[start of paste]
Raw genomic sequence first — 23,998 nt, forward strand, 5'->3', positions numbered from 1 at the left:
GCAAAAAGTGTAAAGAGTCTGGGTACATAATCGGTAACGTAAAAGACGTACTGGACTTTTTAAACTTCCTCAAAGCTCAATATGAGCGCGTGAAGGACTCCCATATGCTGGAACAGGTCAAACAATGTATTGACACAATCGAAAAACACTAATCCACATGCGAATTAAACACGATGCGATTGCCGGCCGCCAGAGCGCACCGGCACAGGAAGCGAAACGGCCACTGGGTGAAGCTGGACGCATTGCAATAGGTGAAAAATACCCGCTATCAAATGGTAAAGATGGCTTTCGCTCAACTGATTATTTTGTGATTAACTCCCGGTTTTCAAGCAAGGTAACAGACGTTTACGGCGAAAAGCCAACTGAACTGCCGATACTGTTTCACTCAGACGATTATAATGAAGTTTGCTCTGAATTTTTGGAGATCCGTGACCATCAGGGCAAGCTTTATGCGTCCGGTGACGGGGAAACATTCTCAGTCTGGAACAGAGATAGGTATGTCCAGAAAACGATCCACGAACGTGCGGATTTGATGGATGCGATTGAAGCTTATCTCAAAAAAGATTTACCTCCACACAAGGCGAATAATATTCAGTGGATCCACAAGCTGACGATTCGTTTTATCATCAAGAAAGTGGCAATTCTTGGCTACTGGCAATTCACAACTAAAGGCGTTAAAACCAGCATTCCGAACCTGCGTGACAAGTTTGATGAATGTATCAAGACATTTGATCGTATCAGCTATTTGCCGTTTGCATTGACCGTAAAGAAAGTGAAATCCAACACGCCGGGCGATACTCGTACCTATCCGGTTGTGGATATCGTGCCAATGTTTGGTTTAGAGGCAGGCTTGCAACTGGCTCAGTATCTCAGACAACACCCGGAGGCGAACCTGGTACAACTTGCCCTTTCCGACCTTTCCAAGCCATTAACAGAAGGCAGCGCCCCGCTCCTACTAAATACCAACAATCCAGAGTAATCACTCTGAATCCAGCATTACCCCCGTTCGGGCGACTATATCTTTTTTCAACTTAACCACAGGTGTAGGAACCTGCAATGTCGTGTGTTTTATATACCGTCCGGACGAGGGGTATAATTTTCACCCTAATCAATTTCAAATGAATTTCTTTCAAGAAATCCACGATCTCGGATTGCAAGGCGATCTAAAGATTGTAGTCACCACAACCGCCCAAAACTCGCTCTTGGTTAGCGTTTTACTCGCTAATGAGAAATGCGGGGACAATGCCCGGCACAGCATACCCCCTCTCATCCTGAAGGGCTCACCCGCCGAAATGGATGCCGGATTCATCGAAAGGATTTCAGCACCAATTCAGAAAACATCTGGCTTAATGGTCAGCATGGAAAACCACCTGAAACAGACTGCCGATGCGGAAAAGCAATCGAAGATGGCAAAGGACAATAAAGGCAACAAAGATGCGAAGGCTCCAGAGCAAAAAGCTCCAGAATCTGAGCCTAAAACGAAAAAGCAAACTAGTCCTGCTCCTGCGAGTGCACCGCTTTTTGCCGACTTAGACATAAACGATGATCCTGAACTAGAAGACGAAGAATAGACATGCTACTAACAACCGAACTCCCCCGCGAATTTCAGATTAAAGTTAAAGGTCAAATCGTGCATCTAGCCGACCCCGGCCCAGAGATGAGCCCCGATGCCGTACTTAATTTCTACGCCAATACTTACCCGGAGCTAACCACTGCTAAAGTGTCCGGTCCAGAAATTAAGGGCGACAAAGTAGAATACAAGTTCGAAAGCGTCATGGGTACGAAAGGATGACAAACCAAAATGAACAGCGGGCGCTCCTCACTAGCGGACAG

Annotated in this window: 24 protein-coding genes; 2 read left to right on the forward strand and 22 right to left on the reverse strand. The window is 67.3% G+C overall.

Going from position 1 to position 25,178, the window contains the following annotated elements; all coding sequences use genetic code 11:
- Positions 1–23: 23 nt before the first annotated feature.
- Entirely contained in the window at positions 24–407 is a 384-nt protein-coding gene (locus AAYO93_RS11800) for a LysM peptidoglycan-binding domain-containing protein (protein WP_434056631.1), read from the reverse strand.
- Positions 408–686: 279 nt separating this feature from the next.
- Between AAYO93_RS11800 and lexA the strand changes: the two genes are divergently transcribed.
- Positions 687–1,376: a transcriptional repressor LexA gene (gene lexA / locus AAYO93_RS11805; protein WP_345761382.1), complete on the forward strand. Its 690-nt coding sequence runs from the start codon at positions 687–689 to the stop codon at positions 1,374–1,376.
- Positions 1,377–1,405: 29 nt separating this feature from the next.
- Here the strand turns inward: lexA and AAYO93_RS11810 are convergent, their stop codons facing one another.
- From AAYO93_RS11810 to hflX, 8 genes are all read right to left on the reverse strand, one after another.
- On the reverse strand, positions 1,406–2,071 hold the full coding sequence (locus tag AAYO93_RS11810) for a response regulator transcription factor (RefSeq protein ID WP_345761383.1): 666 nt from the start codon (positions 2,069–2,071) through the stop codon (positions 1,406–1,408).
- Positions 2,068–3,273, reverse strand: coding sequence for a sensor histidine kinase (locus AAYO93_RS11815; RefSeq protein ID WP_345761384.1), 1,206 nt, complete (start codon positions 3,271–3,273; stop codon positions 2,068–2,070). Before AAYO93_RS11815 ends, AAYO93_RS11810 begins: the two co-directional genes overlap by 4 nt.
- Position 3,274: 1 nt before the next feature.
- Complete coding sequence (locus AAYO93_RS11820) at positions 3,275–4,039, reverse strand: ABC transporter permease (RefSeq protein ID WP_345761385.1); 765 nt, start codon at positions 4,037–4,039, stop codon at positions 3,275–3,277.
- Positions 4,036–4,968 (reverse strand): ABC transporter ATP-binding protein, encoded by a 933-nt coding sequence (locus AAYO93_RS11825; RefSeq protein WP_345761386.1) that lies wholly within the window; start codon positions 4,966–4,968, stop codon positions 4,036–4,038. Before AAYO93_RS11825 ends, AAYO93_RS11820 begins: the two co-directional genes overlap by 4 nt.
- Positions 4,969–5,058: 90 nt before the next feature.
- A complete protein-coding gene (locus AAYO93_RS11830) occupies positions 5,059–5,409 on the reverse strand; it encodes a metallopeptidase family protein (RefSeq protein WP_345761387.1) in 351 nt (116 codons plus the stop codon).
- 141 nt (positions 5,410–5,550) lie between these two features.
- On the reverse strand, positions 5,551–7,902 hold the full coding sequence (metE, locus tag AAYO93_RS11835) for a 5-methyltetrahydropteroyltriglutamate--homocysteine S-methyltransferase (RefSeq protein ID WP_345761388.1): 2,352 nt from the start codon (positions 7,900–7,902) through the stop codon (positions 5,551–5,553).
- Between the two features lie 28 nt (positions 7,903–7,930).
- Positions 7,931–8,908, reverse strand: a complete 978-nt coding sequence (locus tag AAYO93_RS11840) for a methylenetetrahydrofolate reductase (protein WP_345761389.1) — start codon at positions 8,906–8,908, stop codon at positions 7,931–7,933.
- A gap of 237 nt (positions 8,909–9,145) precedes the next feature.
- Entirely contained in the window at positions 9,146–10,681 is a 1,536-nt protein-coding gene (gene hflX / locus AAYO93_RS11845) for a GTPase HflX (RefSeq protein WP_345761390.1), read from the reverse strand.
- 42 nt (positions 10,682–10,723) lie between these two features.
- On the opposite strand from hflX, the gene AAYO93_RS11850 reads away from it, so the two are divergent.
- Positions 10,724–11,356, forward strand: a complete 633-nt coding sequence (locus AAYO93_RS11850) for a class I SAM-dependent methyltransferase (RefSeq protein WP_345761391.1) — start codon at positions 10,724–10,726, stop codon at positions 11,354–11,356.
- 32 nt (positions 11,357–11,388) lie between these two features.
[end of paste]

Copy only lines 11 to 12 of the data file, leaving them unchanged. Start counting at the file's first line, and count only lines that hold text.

- Here the strand turns inward: lexA and AAYO93_RS11810 are convergent, their stop codons facing one another.
- From AAYO93_RS11810 to hflX, 8 genes are all read right to left on the reverse strand, one after another.